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Perimeter

7/27/2012
02:40 AM
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JavaScript Botnet Sheds Light On Criminal Activity

A security research group uses cached JavaScript to control computers connecting to a malicious proxy, gaining intelligence on fraudsters and criminals

BLACK HAT USA 2012 -- Las Vegas -- Two researchers from Madrid-based security consultancy Informatica64 used a JavaScript Trojan horse to take control of computers using an untrusted proxy, gaining intelligence on a variety of underground criminal activity, from Nigerian spammers to dating-site scammers to Web-site defacers.

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In a presentation at the Black Hat security conference on Wednesday, security consultant Chema Alonso demonstrated a legally questionable technique to eavesdrop on the activities of people, or create a botnet, by replacing cached JavaScript with an attacker's copy. To inject the JavaScript file into a victim's browser, Alonso and a colleague set up an anonymous proxy server and then published its Internet address on a proxy forum.

In a single day, more than 4,000 computers had connected to the proxy server and had the poisoned JavaScript file in their browser caches. Using the JavaScript Trojan horse, the group started collecting cookies and Web site credentials.

"In one day, we were able to get over 4,000 bots -- in one day," Alonso said. "No pay-per install, no paying anyone to create the exploit."

The researchers found a variety of low-level criminals using their proxy server: fraudsters posing as British immigration officials offering work permits in hopes of stealing money and sensitive documents from their victims; a man pretending to be a pretty woman on a number of dating sites to con victims into sending money for a plane ticket; and another fraudster selling nonexistent Yorkshire Terriers.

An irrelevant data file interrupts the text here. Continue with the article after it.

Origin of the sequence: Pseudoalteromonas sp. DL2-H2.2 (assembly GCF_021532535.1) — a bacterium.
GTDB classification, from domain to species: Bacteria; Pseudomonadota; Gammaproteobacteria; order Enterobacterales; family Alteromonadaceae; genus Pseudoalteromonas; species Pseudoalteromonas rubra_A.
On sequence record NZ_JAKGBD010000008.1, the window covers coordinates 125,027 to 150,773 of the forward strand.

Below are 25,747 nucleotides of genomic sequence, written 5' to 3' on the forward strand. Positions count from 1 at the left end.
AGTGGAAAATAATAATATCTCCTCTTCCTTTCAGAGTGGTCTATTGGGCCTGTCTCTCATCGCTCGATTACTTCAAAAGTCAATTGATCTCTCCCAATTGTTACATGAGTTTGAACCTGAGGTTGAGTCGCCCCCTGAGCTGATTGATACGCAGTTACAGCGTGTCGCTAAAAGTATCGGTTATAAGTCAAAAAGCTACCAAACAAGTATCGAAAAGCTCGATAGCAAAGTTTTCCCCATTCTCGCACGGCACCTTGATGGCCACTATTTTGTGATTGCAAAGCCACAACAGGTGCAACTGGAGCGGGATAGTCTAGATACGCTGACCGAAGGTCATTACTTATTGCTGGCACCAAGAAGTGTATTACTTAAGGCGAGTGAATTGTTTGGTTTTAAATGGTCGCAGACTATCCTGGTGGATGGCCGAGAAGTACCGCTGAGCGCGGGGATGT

[ Using JavaScript and cross-site request forgery, two researchers plan to show it's possible to attack routers leveraging computers on the internal network. See Advanced JavaScript Attack Threatens SOHO Routers .]

While other man-in-the-middle attacks could capture data communicated in the clear, by using JavaScript the security researchers could gain access to data that would otherwise be encrypted using the secure sockets layer (SSL) protocol.

The technique could be used to target specific Web sites by gathering information on the JavaScript files on the targeted site. By replacing one of the JavaScript files with a malicious version via the proxy server, the attacker can tailor attacks for specific sites, he said.

Alonso acknowledges that the technique may be legally questionable. While he published a privacy warning and legal disclaimer on the proxy site, he said you have to be careful where you set up the proxy server.

"It is better to search for servers in countries without law," he said.

It is very likely that companies and governments are already using this technique to eavesdrop on criminal activity, Alonso said.

"If we were able to collect that amount of data in only one day doing nothing, two small JavaScript files, how many governments are doing the same on the Internet? How many intelligence agencies are doing the same on the Internet?"

Alonso recommended that anyone who is using anonymous proxies or even the Tor network to only use servers that they trust. In addition, privacy-sensitive people should regularly clear the browser cache. "The cache is not your friend," he said.

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